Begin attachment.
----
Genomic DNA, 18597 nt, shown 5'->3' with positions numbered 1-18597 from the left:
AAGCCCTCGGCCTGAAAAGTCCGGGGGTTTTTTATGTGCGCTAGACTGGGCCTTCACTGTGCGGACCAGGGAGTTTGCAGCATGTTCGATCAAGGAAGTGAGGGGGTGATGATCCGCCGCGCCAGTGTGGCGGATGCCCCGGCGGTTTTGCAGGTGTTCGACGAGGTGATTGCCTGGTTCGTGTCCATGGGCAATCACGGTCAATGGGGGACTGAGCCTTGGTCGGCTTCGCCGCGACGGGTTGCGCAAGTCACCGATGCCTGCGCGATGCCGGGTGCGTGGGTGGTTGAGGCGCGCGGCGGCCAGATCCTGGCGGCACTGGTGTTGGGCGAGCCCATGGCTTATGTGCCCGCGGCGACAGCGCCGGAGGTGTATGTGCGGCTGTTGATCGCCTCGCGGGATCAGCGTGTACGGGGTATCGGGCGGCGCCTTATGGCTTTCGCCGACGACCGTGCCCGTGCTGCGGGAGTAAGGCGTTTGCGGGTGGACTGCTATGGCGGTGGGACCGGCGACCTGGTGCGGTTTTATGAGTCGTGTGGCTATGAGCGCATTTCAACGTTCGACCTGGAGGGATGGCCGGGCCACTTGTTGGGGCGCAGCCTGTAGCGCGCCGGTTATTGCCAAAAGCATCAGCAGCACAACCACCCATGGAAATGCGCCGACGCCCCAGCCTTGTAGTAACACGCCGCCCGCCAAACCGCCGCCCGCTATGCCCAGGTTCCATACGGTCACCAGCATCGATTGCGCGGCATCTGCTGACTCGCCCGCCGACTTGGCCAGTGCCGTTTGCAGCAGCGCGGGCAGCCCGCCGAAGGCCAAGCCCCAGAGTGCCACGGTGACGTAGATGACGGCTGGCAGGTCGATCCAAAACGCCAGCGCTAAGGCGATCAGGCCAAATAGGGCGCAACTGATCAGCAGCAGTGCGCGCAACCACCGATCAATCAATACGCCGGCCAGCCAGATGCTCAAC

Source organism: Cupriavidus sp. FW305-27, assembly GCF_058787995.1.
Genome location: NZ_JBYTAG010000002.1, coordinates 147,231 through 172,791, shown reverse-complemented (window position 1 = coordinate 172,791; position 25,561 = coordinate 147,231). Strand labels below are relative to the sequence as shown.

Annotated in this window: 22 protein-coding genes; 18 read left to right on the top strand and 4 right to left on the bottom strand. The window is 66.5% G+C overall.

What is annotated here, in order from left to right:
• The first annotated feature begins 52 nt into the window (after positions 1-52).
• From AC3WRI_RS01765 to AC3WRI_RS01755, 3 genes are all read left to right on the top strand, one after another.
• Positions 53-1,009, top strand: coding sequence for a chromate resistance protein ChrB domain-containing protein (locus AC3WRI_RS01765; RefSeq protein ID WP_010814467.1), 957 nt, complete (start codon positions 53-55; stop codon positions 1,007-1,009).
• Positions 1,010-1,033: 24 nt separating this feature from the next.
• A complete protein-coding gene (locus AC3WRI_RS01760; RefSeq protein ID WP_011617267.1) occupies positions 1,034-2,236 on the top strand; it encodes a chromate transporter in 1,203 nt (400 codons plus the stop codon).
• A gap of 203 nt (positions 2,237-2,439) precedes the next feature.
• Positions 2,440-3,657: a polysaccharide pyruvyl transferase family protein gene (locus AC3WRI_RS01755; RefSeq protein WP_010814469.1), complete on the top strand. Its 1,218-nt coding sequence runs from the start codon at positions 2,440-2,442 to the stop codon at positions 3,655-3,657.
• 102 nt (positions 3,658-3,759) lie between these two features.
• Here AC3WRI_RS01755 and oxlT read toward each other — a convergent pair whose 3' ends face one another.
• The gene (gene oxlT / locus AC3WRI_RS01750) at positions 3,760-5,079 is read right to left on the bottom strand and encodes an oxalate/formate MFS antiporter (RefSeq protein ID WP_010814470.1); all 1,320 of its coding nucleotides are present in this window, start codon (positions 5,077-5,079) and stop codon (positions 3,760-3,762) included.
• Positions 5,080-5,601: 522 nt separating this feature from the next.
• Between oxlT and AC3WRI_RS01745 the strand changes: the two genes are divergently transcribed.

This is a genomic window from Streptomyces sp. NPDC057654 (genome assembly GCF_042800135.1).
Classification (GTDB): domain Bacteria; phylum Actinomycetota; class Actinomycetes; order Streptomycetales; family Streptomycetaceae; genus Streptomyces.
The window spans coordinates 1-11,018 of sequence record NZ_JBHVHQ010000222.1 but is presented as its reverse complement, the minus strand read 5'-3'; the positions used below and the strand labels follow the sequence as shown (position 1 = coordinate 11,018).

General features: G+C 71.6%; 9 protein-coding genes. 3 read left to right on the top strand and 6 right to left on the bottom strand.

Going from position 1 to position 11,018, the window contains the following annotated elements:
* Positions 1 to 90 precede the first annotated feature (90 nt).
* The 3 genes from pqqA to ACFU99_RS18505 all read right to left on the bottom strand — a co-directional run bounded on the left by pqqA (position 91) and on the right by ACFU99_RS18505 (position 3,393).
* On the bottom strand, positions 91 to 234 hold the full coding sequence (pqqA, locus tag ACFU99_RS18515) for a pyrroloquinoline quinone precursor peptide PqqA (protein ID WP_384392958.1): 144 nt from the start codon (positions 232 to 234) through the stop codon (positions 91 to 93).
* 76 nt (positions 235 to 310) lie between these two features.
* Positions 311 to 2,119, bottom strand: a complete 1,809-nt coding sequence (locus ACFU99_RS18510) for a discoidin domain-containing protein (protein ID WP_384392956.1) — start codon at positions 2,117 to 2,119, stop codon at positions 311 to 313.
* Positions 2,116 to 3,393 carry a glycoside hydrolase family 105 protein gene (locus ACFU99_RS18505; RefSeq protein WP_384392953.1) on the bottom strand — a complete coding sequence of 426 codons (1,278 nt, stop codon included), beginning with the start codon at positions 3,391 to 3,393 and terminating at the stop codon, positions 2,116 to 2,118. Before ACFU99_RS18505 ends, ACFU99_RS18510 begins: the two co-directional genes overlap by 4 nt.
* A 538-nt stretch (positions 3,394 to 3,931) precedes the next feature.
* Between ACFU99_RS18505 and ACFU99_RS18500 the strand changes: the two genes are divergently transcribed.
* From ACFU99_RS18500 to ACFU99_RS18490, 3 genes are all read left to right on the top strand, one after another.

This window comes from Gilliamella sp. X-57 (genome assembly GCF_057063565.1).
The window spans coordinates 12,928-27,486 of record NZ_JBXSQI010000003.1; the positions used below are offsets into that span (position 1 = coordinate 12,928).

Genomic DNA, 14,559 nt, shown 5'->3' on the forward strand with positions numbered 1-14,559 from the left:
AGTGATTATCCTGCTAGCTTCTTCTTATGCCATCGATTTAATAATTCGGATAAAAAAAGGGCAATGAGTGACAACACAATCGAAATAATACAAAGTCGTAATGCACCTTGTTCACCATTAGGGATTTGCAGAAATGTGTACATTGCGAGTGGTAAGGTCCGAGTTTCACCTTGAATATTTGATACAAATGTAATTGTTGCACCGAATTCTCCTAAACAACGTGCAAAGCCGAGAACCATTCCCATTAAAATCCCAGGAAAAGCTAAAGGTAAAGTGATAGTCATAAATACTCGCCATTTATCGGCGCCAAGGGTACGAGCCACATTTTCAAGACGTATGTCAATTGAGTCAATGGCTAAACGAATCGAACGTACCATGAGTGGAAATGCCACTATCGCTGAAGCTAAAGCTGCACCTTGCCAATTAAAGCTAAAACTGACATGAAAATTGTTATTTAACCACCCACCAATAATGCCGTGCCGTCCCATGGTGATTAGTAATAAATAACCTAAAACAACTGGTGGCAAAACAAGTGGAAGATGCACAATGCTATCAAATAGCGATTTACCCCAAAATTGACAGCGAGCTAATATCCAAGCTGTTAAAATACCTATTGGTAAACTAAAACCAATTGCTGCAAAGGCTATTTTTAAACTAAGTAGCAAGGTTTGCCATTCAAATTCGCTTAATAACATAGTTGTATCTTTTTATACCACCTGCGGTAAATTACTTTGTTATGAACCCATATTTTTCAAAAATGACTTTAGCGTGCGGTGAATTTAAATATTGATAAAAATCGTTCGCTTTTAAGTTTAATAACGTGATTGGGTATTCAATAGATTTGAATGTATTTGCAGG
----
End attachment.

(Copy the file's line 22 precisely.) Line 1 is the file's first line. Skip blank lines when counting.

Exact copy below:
General features: G+C 71.6%; 9 protein-coding genes. 3 read left to right on the top strand and 6 right to left on the bottom strand.